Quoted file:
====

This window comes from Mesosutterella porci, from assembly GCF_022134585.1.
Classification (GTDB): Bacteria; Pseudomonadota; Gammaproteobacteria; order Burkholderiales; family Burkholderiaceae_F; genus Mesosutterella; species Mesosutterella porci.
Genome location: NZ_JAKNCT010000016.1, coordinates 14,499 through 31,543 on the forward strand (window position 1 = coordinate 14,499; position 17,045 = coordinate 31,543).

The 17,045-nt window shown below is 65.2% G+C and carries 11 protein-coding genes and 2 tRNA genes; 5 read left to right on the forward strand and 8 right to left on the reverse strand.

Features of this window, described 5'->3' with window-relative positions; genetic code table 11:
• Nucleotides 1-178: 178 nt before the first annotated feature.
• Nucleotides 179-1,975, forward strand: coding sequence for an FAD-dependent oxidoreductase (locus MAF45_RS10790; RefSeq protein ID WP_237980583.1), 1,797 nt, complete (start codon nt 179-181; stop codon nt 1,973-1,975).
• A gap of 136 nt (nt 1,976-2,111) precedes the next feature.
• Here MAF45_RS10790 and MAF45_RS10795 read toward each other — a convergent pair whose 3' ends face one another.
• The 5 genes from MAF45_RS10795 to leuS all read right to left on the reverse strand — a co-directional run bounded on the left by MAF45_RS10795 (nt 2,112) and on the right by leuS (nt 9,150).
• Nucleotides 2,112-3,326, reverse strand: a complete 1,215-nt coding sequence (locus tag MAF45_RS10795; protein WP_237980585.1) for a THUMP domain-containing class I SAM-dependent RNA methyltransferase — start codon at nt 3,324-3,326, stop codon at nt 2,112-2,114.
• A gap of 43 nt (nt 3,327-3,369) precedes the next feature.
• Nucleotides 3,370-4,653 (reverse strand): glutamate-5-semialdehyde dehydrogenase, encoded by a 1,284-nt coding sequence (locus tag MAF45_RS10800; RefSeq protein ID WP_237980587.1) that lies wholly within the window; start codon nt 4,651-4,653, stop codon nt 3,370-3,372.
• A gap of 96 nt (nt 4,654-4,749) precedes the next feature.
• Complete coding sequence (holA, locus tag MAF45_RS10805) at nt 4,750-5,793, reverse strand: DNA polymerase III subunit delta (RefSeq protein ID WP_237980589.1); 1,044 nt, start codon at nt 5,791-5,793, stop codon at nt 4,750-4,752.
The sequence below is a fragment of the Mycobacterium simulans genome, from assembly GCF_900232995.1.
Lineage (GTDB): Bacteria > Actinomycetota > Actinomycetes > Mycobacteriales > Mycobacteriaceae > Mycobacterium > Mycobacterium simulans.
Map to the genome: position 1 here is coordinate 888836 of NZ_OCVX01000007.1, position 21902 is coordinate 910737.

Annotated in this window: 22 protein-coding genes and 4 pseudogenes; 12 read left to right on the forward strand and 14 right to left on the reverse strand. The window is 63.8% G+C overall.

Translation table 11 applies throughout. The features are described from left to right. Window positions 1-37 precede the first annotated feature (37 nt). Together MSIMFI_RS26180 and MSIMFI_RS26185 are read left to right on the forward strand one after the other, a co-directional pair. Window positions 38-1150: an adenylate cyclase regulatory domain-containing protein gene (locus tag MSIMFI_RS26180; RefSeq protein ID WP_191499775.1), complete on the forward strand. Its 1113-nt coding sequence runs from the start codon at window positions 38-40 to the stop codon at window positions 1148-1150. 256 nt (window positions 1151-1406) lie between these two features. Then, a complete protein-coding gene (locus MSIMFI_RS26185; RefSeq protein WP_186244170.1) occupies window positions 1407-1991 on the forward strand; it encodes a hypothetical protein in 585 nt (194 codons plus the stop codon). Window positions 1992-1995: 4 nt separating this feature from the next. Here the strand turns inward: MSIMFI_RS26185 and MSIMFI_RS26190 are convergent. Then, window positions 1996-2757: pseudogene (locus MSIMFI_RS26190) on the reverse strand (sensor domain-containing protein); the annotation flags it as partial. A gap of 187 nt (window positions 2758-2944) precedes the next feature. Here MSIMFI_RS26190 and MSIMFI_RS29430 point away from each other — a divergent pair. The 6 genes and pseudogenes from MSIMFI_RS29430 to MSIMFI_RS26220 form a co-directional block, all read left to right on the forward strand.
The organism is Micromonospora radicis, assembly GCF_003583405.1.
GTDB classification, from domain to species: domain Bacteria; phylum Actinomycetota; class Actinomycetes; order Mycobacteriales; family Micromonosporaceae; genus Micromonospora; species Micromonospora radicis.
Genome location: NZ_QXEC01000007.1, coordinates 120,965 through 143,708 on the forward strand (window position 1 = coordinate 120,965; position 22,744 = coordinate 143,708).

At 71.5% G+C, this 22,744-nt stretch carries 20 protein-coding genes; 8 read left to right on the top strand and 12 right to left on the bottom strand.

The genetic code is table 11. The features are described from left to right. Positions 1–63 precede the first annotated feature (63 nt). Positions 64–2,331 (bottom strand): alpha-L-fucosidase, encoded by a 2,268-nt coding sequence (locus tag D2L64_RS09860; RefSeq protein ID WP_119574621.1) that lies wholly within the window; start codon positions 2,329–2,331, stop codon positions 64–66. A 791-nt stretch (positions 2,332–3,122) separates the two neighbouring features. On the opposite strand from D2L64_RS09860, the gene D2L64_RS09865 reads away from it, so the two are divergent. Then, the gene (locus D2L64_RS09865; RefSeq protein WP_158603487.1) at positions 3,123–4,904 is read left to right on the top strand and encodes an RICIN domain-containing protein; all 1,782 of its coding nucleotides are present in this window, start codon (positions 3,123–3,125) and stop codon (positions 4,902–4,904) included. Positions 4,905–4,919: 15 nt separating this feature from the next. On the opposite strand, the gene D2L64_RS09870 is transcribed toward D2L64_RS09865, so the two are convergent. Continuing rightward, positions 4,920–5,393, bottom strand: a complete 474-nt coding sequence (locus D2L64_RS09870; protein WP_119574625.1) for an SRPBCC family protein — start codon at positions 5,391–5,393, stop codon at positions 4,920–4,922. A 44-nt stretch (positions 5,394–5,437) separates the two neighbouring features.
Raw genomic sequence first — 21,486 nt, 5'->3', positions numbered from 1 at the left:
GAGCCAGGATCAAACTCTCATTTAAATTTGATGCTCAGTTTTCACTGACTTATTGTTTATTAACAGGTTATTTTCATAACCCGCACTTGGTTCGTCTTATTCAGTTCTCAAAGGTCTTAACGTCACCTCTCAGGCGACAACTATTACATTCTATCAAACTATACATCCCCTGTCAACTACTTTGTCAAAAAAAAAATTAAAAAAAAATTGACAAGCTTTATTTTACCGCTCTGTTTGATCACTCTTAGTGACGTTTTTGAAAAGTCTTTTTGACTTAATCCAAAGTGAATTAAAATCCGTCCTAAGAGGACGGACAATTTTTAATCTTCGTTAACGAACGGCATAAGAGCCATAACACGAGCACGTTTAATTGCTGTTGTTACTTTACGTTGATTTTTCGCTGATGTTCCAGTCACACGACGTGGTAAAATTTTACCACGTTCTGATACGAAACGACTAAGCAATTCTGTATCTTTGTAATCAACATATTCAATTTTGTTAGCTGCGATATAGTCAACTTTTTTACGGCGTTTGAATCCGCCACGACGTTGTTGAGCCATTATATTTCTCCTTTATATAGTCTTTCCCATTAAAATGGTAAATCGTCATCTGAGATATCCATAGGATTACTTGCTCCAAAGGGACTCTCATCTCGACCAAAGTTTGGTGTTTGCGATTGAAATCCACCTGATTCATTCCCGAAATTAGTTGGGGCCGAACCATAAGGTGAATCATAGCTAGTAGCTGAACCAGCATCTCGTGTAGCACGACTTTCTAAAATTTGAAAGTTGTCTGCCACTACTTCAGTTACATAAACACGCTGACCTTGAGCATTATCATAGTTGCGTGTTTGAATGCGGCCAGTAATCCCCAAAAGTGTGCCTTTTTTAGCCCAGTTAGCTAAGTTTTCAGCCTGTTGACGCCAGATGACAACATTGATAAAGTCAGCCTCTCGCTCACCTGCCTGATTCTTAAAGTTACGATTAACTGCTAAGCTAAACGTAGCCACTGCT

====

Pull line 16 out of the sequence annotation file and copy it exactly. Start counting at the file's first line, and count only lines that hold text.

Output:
The sequence below is a fragment of the Mycobacterium simulans genome, from assembly GCF_900232995.1.